Avoiding Not-So-Constructive Criticism

For most of us, the holidays include extensive time with family, sometimes including family that we don't get to see all that often. Christin Ditchfield offers some practical words of wisdom as we interact with those we love:

For many of us, we make comments and suggestions to our loved ones because we want to encourage them to improve. We drop hints to our daughters about their clothing choices, we remind our husbands to fix the sink (multiple times), or we joke with our 30 year old sister about still being single, hoping to light a dating fire under her.

Our little criticisms are meant to be constructive. But too often, they end up devaluing or demoralizing instead. Our well-meant encouragement turns into unneeded pressure and stress. How can we expect our loved ones to be happy and inspired when all they really feel is inadequate? Our message comes across as disappointment.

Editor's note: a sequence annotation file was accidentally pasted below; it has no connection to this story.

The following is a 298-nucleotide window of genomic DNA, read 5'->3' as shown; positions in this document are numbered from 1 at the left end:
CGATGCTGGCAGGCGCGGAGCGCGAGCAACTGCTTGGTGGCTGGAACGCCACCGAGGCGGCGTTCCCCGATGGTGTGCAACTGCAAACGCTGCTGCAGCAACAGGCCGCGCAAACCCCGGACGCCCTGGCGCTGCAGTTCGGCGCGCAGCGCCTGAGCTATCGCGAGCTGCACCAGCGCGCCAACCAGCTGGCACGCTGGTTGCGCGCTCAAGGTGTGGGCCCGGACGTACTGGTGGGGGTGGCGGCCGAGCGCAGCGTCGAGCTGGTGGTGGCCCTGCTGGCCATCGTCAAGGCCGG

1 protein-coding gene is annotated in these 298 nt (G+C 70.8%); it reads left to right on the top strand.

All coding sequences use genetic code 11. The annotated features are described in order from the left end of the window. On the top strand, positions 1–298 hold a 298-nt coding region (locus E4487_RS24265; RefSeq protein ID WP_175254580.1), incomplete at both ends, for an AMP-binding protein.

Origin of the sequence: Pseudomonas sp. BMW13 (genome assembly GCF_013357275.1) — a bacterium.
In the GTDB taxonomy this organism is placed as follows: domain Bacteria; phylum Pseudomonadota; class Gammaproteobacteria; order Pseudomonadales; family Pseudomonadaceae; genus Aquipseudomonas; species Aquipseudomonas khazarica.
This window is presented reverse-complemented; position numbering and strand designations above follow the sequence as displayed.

So here's her challenge to you these next couple weeks:

Instead of always finding fault, work instead to find the good. Offer encouragement as inspiration rather than critique. After all, would we ourselves be able to maintain the standards that we hold others to?

From A Way with Words by Christin Ditchfield.

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